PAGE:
The RNA genome of HCoV-NL63 consists of 27,553 nucleotides and a poly-A tail. With a GC content of 34%, HCoV-NL63 has the lowest GC content among the Coronaviridae, which range from 37–42% (ref. 24). ZCurve software was used to identify the ORFs25, and the genome configuration was portrayed using the similarity with known coronaviruses as a guide (Fig. 4a and Supplementary Table 1 online).”

“We next aligned the sequence of HCoV-NL63 with the complete genomes of other coronaviruses. The percentage nucleotide identity was determined for each gene and is listed in Table 2. All genes except the M gene shared the highest identity with HCoV-229E. To confirm that HCoV-NL63 is a new member of the group 1 coronaviruses, we conducted phylogenetic analysis using the nucleotide sequence of the 1a, 1b, S, M and N genes (Fig. 4b). For each gene analyzed, HCoV-NL63 clustered with the group 1 coronaviruses. The 1a, 1b and S genes of HCoV-NL63 are most closely related to those of HCoV-229E. However, further inspection revealed a subcluster of HCoV-NL63, HCoV-229E and PEDV. Phylogenetic analysis could not be performed for the ORF3 and E genes because the regions were too variable or too small for analysis, respectively. Bootscan analysis by the Simplot software version 2.5 (ref. 28) found no signs of recombination (data not shown).”

Discussion

In this study we present a detailed description of a new human coronavirus. Thus far, only three human coronaviruses have been characterized if we include SARS-CoV; further characterization of HCoV-NL63 as the fourth member will provide important insight into the variation among human coronaviruses. HCoV-NL63 is a member of the group 1 coronaviruses and is most closely related to HCoV-229E, but the differences between them are prominent. First, they share on average only 65% sequence identity. Second, a single gene, ORF3, in HCoV-NL63 takes the place of the 4A and 4B genes of HCoV-229E. Third, the 5′ region of the S gene of HCoV-NL63 contains a large in-frame insertion of 537 nucleotides. The N-terminal region of the S protein has been implicated in binding to aminopeptidase N (group I coronaviruses) and sialic acid31,32,33, so the 179–amino acid insert in HCoV-NL63 might be involved in receptor binding and may explain the tropism of this virus in cell culture. However, the aminopeptidase N receptor-binding domain of the HCoV-229E S protein has been mapped to amino acids (407–547 ref. 33), so it seems unlikely that the insertion will be directly involved in binding to aminopeptidase N. Fourth, whereas HCoV-229E is fastidious in cell culture with a narrow host range, HCoV-NL63 replicates efficiently in monkey kidney cells.”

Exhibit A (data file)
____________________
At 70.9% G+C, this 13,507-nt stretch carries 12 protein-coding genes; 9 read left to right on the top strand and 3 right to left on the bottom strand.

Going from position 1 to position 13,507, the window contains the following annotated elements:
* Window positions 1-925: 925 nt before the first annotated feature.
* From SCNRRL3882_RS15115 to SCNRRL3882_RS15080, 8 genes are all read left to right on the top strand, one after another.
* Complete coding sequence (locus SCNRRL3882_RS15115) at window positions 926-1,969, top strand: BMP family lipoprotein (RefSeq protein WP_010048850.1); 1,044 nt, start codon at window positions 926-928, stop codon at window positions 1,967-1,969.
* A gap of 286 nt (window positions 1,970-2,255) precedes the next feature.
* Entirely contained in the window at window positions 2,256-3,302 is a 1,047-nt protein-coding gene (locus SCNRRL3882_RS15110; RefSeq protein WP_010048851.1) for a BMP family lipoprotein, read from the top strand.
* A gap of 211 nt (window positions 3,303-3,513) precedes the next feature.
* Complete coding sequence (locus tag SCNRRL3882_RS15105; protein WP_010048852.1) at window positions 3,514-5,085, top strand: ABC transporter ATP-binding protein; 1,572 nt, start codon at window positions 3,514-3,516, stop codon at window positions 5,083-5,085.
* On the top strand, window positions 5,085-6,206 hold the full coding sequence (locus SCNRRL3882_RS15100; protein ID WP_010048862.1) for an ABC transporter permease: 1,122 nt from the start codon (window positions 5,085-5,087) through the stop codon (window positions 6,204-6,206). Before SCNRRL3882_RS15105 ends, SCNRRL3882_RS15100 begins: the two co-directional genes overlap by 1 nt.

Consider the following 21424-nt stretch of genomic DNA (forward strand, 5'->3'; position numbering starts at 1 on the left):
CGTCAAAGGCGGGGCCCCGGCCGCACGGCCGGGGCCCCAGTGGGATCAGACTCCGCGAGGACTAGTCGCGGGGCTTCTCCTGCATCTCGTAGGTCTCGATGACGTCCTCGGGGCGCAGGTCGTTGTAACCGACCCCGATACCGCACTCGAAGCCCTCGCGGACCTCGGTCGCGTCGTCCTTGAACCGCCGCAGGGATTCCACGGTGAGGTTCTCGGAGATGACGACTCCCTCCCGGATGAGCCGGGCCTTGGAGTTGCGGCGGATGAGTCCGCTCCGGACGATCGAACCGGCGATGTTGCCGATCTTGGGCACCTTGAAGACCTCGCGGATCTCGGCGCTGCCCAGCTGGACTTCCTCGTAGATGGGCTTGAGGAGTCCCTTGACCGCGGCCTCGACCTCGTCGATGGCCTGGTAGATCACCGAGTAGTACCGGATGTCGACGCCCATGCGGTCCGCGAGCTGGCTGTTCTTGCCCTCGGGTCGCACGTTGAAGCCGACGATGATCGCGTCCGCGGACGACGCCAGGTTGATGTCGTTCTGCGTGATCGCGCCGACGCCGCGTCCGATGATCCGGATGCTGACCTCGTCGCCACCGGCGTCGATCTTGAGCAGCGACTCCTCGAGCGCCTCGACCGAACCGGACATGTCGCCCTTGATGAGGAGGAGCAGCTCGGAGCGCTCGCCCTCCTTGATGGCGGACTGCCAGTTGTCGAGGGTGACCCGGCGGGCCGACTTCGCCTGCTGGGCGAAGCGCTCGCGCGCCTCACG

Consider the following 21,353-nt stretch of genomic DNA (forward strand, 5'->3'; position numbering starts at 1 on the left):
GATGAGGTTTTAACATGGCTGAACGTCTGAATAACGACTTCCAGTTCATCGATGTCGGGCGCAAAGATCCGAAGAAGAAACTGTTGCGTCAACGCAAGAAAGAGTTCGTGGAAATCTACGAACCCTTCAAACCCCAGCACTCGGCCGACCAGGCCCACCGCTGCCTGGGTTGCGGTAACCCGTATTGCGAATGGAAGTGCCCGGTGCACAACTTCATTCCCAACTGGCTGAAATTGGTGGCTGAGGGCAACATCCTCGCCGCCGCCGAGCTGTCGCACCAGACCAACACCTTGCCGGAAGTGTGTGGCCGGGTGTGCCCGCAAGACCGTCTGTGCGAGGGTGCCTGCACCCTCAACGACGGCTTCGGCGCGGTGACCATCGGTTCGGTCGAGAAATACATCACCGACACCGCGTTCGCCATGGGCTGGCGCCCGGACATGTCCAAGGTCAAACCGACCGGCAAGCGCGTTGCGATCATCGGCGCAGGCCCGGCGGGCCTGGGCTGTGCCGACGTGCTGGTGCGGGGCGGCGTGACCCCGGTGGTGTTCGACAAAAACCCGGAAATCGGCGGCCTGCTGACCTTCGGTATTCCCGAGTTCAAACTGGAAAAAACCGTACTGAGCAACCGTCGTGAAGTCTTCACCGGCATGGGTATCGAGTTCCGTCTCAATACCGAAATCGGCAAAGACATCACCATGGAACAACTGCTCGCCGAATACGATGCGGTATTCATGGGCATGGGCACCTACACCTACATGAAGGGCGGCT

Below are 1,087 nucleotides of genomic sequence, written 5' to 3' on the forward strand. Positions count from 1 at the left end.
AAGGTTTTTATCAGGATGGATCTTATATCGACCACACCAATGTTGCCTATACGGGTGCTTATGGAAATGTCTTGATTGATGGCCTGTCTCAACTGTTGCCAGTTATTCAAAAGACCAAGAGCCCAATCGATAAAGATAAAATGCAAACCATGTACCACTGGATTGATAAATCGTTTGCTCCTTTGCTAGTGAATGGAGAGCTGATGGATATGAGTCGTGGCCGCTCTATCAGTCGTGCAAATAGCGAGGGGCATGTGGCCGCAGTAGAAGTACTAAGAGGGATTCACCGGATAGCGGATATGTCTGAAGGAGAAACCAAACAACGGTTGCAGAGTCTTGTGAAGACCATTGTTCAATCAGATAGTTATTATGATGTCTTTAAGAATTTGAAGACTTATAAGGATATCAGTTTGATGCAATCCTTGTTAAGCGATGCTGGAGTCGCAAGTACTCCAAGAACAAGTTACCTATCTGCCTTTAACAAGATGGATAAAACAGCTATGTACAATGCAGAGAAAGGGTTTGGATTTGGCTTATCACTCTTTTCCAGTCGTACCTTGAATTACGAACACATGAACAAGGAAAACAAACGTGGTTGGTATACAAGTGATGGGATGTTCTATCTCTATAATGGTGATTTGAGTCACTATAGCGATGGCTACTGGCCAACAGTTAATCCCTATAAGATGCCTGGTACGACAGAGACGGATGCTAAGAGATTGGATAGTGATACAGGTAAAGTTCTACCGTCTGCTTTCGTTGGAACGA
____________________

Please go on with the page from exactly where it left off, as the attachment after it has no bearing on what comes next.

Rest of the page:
“The common cold–causing virus HCoV-229E can cause more serious respiratory disease in infants and immunocompromised patients36,37. Our data indicate that HCoV-NL63 causes acute respiratory disease in children below the age of 1 year, and in immunocompromised adults. To date, no known viral pathogen can be identified in a substantial portion of respiratory disease cases in humans (20–30%; ref. 38). Several assays have been used to diagnose coronavirus infections. Traditionally, an antibody test is implemented to measure a rise in titers of antibodies to the human coronaviruses HCoV-229E or HCoV-OC43 (ref. 12). Antibodies to HCoV-NL63 might cross-react with HCoV-229E, given that these viruses are members of the same serotype. If this were the case, HCoV-NL63 infections might have been misdiagnosed as HCoV-229E. Molecular biology tools such as RT-PCR assays39,40 were designed to selectively detect the human coronaviruses HCoV-229E and HCoV-OC43, but these assays will not detect HCoV-NL63. Even the RT-PCR assay that was designed to amplify all known coronaviruses40 is not able to amplify HCoV-NL63 because of several mismatches with the primer sequences. The availability of the complete HCoV-NL63 genome sequence means that these diagnostic assays can be substantially improved.

Our results indicate that HCoV-NL63 is present in a significant number of respiratory tract illnesses of unknown etiology. HCoV-NL63 was detected in patients suffering from respiratory disease, with a frequency of up to 7% in January 2003. The virus was not detected in more recent samples collected in the spring and summer of 2003, which correlates with the fact that human coronaviruses tend to be transmitted predominantly in the winter season12. Future experiments with more sensitive diagnostic tools should yield a more accurate picture of the prevalence of this virus and its association with respiratory disease.

Methods

VIDISCA method.